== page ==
Just read “The Whistleblower” by Kathy Bolkovac – a tough and highly principled American police officer, hired by a private company DynCorp – which was in turn contracted by the UN in Bosnia – to work as part of the International Police Task Force there from 1991 to 2001. She proved effective at handling domestic abuse and gender violence cases – and was promoted to the UN’s human rights desk on these issues. She describes the poor/non-existent training given by DynCorp, and how she later discovered that several senior officials working in Bosnia had faced sexual harassment charges back in the US. Even more seriously, she discovered that quite a few IPTF and UN personnel were visiting brothels populated by kids trafficked in from places like the Ukraine. Some even “bought” girls as domestic or sexual servants, and apparently thought nothing of it. She filed reports, but was met with resistance from officials and was eventually sacked by DynCorp. She subsequently won her case against DynCorp for wrongful dismissal.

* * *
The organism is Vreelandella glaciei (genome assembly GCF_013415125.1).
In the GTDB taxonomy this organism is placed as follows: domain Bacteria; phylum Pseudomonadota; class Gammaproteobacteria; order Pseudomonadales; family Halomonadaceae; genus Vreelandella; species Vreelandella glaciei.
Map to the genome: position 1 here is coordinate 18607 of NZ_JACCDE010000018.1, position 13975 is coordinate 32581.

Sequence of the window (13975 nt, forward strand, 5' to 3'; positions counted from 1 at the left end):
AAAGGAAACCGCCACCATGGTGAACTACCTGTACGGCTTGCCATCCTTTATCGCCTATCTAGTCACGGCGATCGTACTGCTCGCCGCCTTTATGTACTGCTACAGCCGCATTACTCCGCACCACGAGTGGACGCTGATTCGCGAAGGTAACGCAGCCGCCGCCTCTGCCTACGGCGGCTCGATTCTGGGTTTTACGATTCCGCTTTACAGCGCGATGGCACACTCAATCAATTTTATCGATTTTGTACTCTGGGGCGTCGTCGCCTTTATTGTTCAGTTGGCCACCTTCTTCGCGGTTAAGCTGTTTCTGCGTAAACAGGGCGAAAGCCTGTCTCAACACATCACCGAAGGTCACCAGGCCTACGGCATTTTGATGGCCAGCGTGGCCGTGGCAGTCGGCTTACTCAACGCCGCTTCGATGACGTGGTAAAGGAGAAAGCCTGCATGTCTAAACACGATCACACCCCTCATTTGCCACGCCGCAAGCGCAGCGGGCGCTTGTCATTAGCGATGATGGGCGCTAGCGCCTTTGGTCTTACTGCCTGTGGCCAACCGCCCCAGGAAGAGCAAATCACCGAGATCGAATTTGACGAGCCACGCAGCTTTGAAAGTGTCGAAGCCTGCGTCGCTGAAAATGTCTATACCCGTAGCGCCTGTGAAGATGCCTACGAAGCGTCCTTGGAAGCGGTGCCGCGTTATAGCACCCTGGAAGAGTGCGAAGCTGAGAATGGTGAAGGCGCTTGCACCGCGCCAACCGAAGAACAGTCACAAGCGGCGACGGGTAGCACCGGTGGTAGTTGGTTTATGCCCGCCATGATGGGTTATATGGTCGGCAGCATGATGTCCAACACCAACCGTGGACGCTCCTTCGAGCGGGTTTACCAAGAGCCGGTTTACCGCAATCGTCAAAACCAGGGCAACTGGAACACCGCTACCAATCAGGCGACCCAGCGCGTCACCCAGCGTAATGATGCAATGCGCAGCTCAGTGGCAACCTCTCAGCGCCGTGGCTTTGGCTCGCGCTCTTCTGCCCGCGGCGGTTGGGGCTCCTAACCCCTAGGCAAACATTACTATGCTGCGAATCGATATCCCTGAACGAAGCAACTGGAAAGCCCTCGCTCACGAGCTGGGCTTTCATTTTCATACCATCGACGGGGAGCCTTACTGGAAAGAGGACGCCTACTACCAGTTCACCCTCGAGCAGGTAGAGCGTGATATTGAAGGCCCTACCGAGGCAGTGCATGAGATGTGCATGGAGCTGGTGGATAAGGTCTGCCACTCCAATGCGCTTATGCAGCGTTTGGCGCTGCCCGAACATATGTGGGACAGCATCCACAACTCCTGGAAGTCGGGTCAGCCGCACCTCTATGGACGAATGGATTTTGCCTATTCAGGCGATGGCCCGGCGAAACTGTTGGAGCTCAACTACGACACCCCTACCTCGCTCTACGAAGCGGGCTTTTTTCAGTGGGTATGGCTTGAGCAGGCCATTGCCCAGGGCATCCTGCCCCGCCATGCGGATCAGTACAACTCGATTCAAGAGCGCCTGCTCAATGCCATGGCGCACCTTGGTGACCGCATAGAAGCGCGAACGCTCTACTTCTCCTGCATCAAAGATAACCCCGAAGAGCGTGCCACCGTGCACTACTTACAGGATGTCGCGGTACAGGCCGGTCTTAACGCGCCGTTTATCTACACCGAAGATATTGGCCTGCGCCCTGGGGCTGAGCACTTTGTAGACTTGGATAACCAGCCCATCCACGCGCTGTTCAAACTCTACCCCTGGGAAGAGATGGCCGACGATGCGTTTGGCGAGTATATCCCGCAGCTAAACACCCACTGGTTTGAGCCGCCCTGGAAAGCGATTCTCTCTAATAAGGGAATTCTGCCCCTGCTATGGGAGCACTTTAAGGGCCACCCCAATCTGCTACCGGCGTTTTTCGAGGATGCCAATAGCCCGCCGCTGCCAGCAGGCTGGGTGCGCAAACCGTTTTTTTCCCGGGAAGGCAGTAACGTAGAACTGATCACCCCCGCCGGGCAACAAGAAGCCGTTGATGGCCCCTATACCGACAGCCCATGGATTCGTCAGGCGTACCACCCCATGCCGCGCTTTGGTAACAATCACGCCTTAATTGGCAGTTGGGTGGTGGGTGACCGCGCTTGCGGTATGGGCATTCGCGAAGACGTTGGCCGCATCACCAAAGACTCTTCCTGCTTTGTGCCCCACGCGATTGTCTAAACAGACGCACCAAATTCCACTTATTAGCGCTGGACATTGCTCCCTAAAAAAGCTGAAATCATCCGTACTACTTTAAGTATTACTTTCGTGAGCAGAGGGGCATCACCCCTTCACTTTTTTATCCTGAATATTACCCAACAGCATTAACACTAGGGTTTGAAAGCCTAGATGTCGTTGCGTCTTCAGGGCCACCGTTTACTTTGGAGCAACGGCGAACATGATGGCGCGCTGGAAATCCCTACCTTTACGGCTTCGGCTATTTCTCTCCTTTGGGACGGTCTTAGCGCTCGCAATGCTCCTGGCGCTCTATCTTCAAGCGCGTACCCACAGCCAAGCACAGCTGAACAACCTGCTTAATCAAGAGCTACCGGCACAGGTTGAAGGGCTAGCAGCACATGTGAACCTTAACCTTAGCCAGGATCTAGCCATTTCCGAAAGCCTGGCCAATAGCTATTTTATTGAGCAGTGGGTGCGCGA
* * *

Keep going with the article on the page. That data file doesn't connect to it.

It’s painful reading for anyone who works for the UN – only relieved to some extent by the strong and determined individuals she came across who did help her and supported her cause. I am a believer in UN peacekeeping and political missions – and independent research on them by groups like the Rand Organization has shown they have a high rate of successfully reducing violence at relatively low cost. But the problem of private, poorly-trained contractors – with, crucially, no legal accountability, is an incredibly serious problem both for organizations like the UN and the US military. Continue reading